- Autores: Jan HDubbink, Tiago Martins Branco, Kelfala BB Kamara, James S Bangura, Erik Wehrens, Abdul MFalama, Abraham Goorhuis, Peter BJørgensen, Stephen S.Sevalie, Thomas Hanscheid, Martin Peter Grobusch
- Ano de Publicação: 2020
- Journal: Travel Medicine and Infectious Disease
- Link: https://www.sciencedirect.com/science/article/pii/S1477893920303744?via%3Dihub
Community transmission of COVID-19 is ongoing in the majority of countries in sub-Saharan Africa (SSA), threatening, as elsewhere, the capacity of national healthcare systems (HCS) in low- and middle-income countries (LMIC) [1, 2]. While the epidemic started slowly and late in SSA, currently – subject to often rapid changes – around 20,000 cases per day are reported , despite limited testing . Shortages of personal protective equipment (PPE), as well as sophisticated and expensive molecular diagnostic tests are of concern. However, the biggest worry is the lack of health care workers (HCW) and health care infrastructure as a few figures compellingly illustrate. SSA has only 0.2 physicians per 1000 inhabitants (Europe 3.7, North America 2.6), while 10,000 HCW across the continent were infected by the 23rd of July . In April, the WHO reported less than 2000 ventilators in 43, and only 5000 intensive care unit (ICU) beds in 41 African countries, respectively . Worst though, their distribution is highly skewed. While many countries in SSA having just a few, if any ; in countries which govern such resources, like South Africa, they are mainly located in the private sector, creating corresponding access problems . Non-profit organizations help with the procurement of materials at lower prices, like the African Medical Supply Platform; yet, a single N95 mask still costs 2 USD a piece on this platform .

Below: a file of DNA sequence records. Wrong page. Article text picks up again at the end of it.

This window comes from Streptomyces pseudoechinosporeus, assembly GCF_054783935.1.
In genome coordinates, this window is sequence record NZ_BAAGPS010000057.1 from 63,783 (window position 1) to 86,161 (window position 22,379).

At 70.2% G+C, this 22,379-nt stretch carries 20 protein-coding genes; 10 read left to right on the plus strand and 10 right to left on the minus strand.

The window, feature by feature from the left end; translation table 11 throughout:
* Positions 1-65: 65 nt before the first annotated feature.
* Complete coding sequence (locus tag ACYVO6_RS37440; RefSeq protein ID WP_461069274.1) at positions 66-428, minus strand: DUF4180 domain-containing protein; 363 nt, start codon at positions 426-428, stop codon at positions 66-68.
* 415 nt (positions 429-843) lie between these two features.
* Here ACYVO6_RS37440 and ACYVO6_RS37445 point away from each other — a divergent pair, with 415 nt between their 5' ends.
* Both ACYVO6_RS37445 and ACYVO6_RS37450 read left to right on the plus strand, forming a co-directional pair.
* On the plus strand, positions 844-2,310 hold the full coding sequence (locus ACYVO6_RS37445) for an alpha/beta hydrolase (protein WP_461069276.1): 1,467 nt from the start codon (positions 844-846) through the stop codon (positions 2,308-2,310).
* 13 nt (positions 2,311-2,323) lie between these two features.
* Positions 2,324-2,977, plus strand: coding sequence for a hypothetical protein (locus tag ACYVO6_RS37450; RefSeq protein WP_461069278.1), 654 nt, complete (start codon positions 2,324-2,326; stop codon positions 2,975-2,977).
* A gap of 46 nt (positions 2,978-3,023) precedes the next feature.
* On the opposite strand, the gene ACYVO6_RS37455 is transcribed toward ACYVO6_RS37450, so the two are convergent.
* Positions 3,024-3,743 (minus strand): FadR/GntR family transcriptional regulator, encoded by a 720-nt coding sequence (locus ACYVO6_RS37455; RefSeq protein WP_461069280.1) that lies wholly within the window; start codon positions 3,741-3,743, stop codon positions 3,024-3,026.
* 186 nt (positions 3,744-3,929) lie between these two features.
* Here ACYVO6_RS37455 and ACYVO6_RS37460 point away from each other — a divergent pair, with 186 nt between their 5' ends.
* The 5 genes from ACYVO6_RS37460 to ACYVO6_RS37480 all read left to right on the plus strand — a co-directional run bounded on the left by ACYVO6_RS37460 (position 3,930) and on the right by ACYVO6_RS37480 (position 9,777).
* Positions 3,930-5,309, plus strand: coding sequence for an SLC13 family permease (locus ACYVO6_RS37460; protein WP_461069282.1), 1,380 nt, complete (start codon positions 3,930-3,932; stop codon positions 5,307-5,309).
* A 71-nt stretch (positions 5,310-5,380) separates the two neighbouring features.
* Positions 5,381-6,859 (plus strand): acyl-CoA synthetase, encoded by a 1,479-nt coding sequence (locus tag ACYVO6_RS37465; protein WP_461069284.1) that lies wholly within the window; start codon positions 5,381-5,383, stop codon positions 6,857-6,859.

COVID-19 combines all the aspects of a pandemic threat, which even pushed the HCS of some of the wealthiest countries to their limits, such as Italy’s Lombardy region or New York City. Although molecular methods are used for diagnosis, false negative result rates make repeated re-testing necessary , further limiting the overall availability of tests. Severe and critical cases need constant intensive monitoring, oxygen treatment, if not extremely resource-intensive and costly mechanical ventilation . Not only direct COVID-19-related morbidity and mortality, but the indirect impact on non-COVID-19 related healthcare in overwhelmed HCS were of great concern already at the beginning of the epidemic . If the richest countries struggle, what can be done if LMIC, such as Sierra Leone, which serves as an example in the following, are hit hard by the current exponential increase in cases?